How to Paste a Picture Into Outlook

by David Nield
Joe Raedle/Getty Images News/Getty Images

Whether it's a holiday snap or a shot of a new house, pictures add interest and context to an email. With this in mind, Outlook offers a number of ways to insert images into your messages -- you can add them as attachments kept separate from the main body of text or paste them directly into the message. While Outlook is designed to be as compatible as possible with other platforms and clients, bear in mind that your recipients may not see the picture exactly as you intend, depending on the software or mobile app they are using.

Step 1

Launch Outlook and click the "New Email" button to begin composing a message. Type the text of your email and move the cursor to the point where you want to paste the picture.

Step 2

Copy an image to the Windows clipboard from another program, such as Paint or Adobe Photoshop. In most cases, this involves selecting the entire image and pressing "Ctrl+C" to copy it. Note that images pasted from File Explorer will be added as attachments rather than embedded in the text.

Step 3

Switch back to the new message window in Outlook and press "Ctrl+V" to paste the image from the clipboard. Pasted images are treated as characters -- they move with the text and can be erased with one press of the "Backspace" key.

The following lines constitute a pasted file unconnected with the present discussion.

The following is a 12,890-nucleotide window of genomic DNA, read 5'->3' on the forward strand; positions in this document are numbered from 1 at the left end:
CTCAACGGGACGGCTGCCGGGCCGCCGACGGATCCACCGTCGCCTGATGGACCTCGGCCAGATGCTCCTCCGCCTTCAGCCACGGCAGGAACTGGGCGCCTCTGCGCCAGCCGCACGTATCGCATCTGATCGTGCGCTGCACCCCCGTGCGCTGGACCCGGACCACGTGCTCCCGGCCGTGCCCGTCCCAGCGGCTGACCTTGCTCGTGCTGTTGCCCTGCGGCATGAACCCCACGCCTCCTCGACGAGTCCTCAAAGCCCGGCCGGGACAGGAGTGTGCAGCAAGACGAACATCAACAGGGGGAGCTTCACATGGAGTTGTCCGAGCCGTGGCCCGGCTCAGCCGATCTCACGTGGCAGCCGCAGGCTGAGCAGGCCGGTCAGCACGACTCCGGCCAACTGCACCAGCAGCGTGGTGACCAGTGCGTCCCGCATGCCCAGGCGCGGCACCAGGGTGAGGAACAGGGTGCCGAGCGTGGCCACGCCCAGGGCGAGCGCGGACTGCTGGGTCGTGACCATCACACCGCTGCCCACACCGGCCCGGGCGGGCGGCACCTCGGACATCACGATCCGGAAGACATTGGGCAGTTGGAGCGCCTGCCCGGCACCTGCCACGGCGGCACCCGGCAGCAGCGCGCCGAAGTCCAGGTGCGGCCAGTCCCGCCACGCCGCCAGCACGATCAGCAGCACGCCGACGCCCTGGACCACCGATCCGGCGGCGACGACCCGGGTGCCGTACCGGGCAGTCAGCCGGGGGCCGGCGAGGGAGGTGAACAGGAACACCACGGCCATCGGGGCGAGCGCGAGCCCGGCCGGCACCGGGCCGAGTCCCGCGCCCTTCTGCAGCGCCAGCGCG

Step 4

Right-click on the pasted image and choose "Format Object" to make changes to it. From the next dialog box, you can adjust the picture's brightness, contrast and text-wrapping options.

Step 5

Open the "Size" tab in the Format Object dialog box to modify the image's size within the email message. Use the percentage values under the Scale heading to make the picture larger or smaller, and keep the "Lock Aspect Ratio" button ticked to avoid stretching the picture.

Click "OK" to confirm your changes and return to the compose window. You can then make further adjustments to your email and the position of the pasted image within it before sending the message.


  • Pasting an image into an email does limit you in terms of the modifications you can make to the picture -- you cannot resize it using the handles at the edges, for example. Use the "Pictures" option from the Insert tab on the ribbon menu as an alternative way of loading in images and you'll be given more flexibility in terms of picture effects and borders. You can also resize and rotate images that have been loaded in this way using the handles around the edges.
  • The steps above have been tested using Outlook 2013, the latest version of the email client at the time of publication. If you are using a different edition of Outlook, some steps in the process may vary.

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